The government released the April employment report this morning and the big news was upward revisions to job growth in February and March. Employment in February rose more than any non-Census month since November 2005 (up 332,000) while March employment now is reported to have increased by 138,000 instead of 88,000. Instead of last month's story about weakness in the job market, it now appears that employment continues to grow at a moderate pace (138,000 in March, 165,000 in April). Those aren't great numbers, but in line with an economy growing modestly. The other headline number is that the unemployment rate declined to 7.5%, down from 7.6% in March and the participation rate remained stable, so this was due to a real improvement in the job market (though the participation rate is still at a 34-year low).
What industries contributed most to the gains in employment? Food and drinking places (restaurants) added about 38,000 in April, temp agencies added 31,000 and retail trade added 29,000. Add it up and about 60% of the gains were in relatively low-paying industries. The biggest concern in the report was a decline in the aggregate hours worked, which indicates that many of the jobs created were part time (i.e., fewer total hours worked but more employees means that each employee is working less time). Two of the industries showing the largest gain in employment, retail trade and leisure/hospitality, are known to have a large proportion of part-time workers. Using data on average weekly earnings and average hourly earnings (table B-3 of the release), the average worker in retail trade now works about 31.4 hours a week while the average in leisure and hospitality is about 26 hours (both of which declined between March and April).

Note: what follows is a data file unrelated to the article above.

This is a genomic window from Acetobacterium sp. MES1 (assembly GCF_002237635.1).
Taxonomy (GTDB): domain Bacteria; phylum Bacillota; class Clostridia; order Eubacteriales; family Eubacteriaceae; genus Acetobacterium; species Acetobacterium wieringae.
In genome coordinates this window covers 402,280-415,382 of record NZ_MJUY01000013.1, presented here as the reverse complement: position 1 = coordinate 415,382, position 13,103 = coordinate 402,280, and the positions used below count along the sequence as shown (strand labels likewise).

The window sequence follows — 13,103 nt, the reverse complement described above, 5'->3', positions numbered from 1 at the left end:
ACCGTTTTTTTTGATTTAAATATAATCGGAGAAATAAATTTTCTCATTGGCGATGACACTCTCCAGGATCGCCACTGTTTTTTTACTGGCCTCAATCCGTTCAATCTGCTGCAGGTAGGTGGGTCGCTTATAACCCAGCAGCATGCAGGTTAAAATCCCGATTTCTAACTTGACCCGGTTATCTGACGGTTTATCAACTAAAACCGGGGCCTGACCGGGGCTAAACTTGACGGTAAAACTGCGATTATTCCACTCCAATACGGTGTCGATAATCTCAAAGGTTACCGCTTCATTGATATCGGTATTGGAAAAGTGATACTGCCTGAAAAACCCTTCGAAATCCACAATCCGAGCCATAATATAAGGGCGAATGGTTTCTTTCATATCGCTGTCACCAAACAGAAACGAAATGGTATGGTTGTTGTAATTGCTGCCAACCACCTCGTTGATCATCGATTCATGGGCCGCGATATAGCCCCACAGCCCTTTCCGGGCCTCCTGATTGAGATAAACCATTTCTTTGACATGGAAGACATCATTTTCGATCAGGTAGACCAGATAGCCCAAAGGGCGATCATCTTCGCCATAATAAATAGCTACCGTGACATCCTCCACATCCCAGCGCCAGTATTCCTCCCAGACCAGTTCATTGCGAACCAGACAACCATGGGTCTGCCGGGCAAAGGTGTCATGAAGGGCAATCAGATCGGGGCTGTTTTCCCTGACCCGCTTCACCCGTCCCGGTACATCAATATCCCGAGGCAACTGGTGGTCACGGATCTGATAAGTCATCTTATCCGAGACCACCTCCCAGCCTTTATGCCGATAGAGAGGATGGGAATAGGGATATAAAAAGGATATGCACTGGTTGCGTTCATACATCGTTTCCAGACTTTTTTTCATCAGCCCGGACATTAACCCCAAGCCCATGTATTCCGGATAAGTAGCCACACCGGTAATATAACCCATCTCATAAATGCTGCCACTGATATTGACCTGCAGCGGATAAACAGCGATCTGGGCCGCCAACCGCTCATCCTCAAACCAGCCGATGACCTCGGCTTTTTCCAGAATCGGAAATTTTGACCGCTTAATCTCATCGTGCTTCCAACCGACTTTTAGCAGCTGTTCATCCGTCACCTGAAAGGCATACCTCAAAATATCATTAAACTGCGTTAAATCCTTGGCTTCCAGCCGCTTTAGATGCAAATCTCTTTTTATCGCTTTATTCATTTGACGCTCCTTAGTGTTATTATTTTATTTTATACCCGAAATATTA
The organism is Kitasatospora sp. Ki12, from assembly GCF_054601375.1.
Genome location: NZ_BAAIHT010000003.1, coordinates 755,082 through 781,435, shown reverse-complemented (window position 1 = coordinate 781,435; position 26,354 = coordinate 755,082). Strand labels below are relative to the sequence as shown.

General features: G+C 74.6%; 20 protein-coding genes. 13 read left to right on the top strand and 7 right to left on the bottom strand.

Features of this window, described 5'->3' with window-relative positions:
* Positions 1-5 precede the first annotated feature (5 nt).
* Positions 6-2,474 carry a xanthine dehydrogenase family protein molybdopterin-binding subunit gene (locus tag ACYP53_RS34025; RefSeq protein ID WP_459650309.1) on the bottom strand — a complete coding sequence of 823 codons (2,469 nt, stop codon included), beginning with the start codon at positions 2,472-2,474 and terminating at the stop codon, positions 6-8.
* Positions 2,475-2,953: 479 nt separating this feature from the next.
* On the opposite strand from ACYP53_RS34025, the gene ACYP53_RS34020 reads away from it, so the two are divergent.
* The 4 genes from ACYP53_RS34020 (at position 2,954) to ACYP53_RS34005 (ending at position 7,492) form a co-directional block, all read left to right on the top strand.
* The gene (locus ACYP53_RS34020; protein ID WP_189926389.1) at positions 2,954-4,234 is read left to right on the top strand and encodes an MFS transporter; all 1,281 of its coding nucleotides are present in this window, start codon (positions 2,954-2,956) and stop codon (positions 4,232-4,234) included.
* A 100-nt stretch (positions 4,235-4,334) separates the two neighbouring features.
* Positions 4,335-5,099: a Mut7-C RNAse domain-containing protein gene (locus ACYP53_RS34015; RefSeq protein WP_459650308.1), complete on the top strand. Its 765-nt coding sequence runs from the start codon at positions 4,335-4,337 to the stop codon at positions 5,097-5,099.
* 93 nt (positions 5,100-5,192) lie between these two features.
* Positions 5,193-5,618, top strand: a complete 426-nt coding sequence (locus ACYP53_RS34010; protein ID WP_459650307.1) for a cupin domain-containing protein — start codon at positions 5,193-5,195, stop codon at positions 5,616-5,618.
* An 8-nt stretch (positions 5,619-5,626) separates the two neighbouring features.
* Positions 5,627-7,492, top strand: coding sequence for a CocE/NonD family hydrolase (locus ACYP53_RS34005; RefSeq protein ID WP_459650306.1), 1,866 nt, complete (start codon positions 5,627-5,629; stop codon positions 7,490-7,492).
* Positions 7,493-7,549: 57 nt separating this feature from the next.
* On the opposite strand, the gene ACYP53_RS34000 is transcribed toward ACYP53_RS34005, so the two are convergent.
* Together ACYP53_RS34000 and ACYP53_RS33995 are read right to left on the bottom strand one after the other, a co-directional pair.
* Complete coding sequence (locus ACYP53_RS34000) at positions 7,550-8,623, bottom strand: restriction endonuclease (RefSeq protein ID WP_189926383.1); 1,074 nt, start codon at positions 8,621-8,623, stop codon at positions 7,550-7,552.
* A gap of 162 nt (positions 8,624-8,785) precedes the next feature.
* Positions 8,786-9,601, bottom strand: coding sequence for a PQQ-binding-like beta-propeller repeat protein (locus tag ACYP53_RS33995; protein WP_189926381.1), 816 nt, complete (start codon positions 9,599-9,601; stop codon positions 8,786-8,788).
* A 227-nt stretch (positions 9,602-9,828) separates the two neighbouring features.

Even though the economy is adding more jobs than previously estimated (which is definitely good news), the April job report raises questions about the quality of jobs, both in terms of an overabundance of jobs in relatively low-paying industries and a disproportionate number of part-time jobs.
What are the key takeaways? The economy is adding more jobs than previously thought, but employment is still growing at a modest rate. Also, the aggregate hours worked has not kept pace with employment growth. So far this year, employment has increased at a 2.2% annualized rate while aggregate hours worked has risen by only 1.2%.